The introduction to Snider’s story is aptly subtitled “The Pimp.” He was a violent hustler with delusions of grandeur who preyed upon young women as a means to make himself some cash. Carpenter describes his life of crime, his previous attempts at hitting the big time, and how he zoned in on the then-18-year-old Hoogstratten who "was very tall with the sweet natural looks of a girl, but she moved like a mature woman." Stratten is described as being a young woman with daddy issues -- her father walked out on their family when she was very young -- who was won over by Snider's love-bombing and expansive gifts. In describing her body, Carpenter says that Stratten's "breasts swelled into glorious lobes" when she was 16 (ew), but in her daily life, she was "a shy, comely, undistinguished teenager who wrote sophomoric poetry and had no aspirations other than landing a secretarial job." Snider is the Svengali but he won’t be the only one in her life.

Carpenter claims in her closing line that Snider's "unforgivable sin was being small-time". I think her intention with this declaration was to show that he, Hefner, and Bogdanovich were all cut from the same cloth, although in context, it seems way less piercing an insight than she supposes it to be. That indictment seems much less damning when it’s delivered by someone with such clear disdain for the victim.

At the very least, she is unflinching in describing the misogynistic business model of Playboy and the vague sheen of respectability he hoped Stratten, a Canadian 19-year-old, would bring to his enterprise. Hefner, to her, is just as pathetic as Snider, but it's less evident when you're actually successful at what you do. Not that the other women under the Playboy umbrella escape Carpenter's ire. One woman, Barbi Benton, who tried to make the leap to acting, is described as having "disintegrated into a jiggling loon" in front of the cameras.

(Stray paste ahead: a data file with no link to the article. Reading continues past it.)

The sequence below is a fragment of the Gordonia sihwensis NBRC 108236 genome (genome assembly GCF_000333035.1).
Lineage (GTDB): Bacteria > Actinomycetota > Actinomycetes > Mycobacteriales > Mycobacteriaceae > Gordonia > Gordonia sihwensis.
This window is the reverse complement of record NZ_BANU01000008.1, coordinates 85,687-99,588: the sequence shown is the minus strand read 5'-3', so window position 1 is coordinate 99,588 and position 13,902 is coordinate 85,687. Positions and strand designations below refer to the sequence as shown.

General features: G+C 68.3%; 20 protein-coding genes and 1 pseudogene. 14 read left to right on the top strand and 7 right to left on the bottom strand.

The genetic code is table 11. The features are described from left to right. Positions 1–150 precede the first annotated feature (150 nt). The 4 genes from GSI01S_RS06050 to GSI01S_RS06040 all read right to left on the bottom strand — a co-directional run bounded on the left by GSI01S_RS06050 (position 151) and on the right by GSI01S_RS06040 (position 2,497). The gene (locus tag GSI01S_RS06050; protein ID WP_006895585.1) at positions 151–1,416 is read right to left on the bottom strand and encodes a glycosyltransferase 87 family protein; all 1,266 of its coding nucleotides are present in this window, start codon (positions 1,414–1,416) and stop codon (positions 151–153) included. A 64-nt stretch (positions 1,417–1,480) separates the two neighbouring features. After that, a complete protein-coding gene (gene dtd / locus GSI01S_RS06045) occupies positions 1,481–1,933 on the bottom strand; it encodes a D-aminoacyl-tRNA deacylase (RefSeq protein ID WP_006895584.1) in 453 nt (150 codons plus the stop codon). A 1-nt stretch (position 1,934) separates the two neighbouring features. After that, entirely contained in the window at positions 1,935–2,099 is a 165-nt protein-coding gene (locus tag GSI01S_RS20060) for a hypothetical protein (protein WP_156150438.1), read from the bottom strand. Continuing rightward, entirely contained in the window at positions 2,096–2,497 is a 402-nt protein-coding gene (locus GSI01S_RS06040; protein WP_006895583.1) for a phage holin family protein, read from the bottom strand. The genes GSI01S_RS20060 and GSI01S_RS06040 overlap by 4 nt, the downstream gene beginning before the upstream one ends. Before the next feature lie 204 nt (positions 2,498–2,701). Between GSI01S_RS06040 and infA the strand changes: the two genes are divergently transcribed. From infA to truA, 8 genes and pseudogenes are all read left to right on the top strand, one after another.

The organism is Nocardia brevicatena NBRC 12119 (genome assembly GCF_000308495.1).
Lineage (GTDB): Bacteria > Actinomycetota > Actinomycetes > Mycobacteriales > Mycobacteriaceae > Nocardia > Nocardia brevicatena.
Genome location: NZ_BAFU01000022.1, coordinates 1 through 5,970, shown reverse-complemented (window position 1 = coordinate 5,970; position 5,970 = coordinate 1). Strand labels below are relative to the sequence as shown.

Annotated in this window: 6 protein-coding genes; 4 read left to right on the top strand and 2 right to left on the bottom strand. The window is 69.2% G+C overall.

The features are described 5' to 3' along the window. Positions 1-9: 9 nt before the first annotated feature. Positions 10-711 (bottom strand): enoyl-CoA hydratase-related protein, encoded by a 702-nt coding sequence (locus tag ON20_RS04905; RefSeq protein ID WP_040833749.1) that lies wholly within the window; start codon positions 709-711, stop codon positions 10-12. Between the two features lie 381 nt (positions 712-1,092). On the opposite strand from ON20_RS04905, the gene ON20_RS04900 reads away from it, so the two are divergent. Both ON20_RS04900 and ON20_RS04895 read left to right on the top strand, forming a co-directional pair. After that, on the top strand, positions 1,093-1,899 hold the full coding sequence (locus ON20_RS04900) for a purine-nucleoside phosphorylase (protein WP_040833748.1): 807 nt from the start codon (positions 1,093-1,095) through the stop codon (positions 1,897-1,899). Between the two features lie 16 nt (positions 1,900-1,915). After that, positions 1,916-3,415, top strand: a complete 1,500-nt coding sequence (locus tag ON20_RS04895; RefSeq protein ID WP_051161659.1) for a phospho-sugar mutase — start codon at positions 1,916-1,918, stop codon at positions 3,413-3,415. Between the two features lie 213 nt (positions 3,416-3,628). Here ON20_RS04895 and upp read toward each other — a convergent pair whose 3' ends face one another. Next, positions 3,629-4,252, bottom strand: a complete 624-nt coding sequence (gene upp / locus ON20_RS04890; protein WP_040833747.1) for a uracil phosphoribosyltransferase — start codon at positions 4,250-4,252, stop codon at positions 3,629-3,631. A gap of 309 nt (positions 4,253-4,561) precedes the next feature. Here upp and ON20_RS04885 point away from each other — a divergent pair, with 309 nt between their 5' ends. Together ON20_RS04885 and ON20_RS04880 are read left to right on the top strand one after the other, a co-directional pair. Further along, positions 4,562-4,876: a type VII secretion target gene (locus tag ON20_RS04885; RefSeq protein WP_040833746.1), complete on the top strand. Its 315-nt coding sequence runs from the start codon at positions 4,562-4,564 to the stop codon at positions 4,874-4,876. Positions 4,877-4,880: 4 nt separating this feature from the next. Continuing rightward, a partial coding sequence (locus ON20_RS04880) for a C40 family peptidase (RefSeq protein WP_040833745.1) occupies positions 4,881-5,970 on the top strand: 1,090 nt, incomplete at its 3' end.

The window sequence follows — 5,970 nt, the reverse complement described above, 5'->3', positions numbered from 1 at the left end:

In January 1980, Stratten flew to New York, without Snider, to star in her first major movie, They All Laughed, directed by Oscar nominee Peter Bogdanovich. By the end of the '70s, the former wunderkind of Hollywood's career had taken something of a downturn. The one-two-three punch of The Last Picture Show, What's Up, Doc? and Paper Moon had made him a massive star. His romance with Cybill Shepherd, for whom he left his wife and collaborator Polly Platt, became tabloid fodder and both were the targets of much mockery. After they worked together on a couple of flops, he and Shepherd split. By 1980, he was hoping that They All Laughed would put him back on road to the A-List. Having first spotted Stratten at a Playboy party, he cast her as one of the love interests of a pair of bumbling private investigators.